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Cheslyn Hay mom's kindness to a German prisoner of war far from home

By Black Country Bugle  |  Posted: January 15, 2014

By Dan Shaw

  • The latest book from Trevor McFarlane and the Cheslyn Hay and District Local History Society

  • Kind hearted Ethel May Matthews

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IN Bugle 1111 we printed Jonathon Shakespeare Taylor's story My Great Gran and the German POW and this has prompted Trevor McFarlane of the Cheslyn Hay and District Local History Society to send us the following story.

It is taken from Trevor's book Tales of Cheslyn Hay, published last year and priced at £5. It is a fascinating collection of photographs and stories about the mining town on the northern fringes of the Black Country and our story Mom, Ethel May Matthews is by her daughter Betty Taylor.

"Mom was an extra special loving lady. She was genteel, with olive skin, naturally waving brown hair and brown eyes, slightly pink cheeks and a very quick smile for everyone. She never raised her voice to anyone, she was just a quiet lady getting on with life.

"Mom was known for her generous nature and often being 'put on' by people who knew her. She would wash, knit, clean and help anyone in a practical manner and her services were for the love of another human being, never, ever for money, apart from washing and ironing for our local midwife, Nurse Price of Station Street, with whose family we shared a lifetime's friendship.

"Coming home from work to our cottage in Dundalk Lane at teatime, it would be no surprise to see a complete stranger sitting in the chair nearest the fire, having a sandwich or sharing our dinner. I remember at different times there being a young soldier, a Wren, and also a Land Army girl in that armchair.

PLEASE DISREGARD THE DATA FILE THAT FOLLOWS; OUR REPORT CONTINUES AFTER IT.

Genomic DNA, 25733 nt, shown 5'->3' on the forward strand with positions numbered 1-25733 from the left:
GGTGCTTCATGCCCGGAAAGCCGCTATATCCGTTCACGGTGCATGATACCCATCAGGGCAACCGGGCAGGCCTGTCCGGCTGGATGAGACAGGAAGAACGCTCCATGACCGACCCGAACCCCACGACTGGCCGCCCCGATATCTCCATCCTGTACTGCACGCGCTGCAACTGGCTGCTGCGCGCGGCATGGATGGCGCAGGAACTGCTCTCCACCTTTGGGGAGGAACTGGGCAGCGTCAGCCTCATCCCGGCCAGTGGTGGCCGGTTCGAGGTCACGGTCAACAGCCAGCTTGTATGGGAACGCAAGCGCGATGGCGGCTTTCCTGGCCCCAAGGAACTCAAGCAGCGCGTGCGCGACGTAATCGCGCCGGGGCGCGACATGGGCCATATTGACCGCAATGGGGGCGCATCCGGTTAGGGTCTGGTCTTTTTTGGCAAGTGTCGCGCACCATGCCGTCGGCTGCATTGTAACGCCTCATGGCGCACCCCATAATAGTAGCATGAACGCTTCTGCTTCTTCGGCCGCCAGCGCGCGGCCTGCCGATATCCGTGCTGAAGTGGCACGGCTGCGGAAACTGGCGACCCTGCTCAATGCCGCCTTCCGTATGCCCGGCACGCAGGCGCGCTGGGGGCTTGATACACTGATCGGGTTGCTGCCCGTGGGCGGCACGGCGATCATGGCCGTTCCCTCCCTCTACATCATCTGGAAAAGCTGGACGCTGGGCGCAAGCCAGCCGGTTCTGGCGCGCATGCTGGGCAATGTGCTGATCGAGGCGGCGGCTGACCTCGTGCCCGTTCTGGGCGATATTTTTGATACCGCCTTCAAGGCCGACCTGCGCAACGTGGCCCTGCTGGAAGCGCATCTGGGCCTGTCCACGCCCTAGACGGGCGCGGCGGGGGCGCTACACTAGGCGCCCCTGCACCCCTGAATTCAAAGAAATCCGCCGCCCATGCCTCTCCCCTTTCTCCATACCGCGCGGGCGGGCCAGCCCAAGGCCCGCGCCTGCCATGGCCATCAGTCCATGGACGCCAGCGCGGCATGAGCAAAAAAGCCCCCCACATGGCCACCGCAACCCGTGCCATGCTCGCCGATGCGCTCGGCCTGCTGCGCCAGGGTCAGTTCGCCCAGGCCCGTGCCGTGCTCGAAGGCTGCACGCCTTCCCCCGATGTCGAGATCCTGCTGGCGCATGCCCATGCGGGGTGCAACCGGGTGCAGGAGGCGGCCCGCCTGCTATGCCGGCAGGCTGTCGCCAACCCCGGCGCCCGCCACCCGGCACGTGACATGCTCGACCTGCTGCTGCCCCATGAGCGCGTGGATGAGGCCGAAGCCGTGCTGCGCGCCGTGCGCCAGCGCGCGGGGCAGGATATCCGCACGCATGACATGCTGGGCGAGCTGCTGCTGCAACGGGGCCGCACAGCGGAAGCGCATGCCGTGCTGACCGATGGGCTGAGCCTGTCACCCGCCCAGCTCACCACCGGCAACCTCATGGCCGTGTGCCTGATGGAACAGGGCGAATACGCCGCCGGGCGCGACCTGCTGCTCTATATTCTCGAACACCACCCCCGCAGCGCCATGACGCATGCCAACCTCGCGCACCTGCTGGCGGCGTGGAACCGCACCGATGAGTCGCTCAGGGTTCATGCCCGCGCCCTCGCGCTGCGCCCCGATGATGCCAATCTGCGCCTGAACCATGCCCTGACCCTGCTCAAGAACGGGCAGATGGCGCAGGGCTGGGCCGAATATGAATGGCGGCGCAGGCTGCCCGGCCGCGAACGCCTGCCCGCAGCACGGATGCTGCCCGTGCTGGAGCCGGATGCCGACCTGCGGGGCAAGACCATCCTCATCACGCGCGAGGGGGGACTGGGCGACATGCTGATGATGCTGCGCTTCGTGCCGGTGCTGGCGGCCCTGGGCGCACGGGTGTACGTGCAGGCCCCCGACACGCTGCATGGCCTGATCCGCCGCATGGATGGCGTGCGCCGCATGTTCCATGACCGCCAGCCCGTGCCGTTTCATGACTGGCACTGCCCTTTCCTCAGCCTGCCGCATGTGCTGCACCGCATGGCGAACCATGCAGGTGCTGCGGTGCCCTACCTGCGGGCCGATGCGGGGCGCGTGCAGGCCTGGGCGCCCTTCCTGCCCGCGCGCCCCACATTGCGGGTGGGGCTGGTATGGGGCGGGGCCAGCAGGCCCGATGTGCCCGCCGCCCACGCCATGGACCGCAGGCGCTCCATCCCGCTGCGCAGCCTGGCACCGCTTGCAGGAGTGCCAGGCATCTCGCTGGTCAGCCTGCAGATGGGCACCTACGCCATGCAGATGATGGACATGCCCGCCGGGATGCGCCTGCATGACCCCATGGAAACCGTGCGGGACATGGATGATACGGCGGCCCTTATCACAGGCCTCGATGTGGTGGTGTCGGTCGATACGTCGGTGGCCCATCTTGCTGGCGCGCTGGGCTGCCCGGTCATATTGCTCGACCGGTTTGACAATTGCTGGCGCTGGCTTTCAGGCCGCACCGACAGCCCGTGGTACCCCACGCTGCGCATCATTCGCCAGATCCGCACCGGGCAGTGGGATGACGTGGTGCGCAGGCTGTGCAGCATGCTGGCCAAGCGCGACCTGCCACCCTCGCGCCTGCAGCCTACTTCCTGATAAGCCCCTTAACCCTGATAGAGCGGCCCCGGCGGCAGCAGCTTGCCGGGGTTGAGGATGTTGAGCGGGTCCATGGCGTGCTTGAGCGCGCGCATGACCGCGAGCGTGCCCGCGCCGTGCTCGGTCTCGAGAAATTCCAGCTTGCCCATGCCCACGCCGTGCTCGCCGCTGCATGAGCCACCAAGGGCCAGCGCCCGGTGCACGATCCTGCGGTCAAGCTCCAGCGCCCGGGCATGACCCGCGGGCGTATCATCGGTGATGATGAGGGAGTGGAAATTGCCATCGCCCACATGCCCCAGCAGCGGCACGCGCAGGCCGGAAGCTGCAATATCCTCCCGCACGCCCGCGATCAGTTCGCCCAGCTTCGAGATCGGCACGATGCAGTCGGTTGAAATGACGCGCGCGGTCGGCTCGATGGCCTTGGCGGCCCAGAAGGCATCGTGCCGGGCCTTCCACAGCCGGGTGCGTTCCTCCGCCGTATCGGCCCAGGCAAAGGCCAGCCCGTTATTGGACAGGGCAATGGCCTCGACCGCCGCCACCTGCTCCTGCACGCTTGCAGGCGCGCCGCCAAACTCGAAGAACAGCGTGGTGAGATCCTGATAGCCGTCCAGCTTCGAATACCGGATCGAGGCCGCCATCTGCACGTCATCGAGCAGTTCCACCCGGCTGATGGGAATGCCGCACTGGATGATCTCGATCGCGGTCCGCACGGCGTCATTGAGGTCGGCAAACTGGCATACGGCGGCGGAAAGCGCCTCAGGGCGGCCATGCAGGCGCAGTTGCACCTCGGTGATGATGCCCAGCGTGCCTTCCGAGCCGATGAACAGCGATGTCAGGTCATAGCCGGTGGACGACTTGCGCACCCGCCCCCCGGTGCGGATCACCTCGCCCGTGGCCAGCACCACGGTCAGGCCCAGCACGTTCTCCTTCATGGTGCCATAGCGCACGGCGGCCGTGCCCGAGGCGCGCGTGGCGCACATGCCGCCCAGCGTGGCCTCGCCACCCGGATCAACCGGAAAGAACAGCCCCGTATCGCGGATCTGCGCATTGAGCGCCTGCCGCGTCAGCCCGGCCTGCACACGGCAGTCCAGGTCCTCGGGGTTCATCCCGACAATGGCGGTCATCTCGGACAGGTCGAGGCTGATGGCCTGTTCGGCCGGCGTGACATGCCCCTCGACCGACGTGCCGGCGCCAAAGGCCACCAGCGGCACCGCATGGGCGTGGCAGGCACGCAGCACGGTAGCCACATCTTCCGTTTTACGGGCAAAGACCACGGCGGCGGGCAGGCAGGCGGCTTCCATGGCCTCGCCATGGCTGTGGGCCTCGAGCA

"How it happened would be that Mom, popping up the lane to the shops, would see these young people waiting outside the Salem Church to see the fantastic classical concerts that used to be held there with well-known orchestras and singers from the wireless. Seeing them waiting and knowing the hall would not be open, Mom would invite them to our cottage for a cup of tea.

"But our most frequent occupier of the 'warmest seat' was a young German POW stationed at Penkridge and working at the council yard in Dundalk Lane. The reason for his coming to our house was simple. Auntie Westwood, next door, did not like to answer the door to strangers. His only want was boiling water to make his billycan of tea. Although we never at any time received more than our ration, a few more tea leaves found their way into that billycan and of course, while waiting for the kettle to boil, he was always invited to have a warm and a drink out of the pot of tea that was waiting for my sister and me to come home to.

"At one time, this 'poor lad', Mom's words, had a really bad cold. His piece of rag was thrown onto the fire and he was given one of Dad's hankies. Now, Dad didn't mind Mom giving one of his hankies away but, really, did it have to be his very best white one, the one he always kept with his brass band uniform? The answer from Mom was that this lad was someone's son and she would do her best to show him friendship until it was time for him to leave – and she did.

"However, what she did not expect was this lad, before he left, came to say 'goodbye' and 'thank you' and he presented her with a toy dachshund made of wood. Its body was made in three pieces, then hinged together with leather. This caused it to wobble along on wheels when pulled. He said, 'for your baby', her baby being our younger cousin, daughter of my mother's sister, as Auntie, Uncle and their two girls stayed with us for a while, awaiting a council house.

"After all these years, I wish we had not felt so shy at what Mom was doing, because wouldn't it have been nice to have known that lad's name and written, maybe just one letter, to his family in Germany? That is something I have always regretted."

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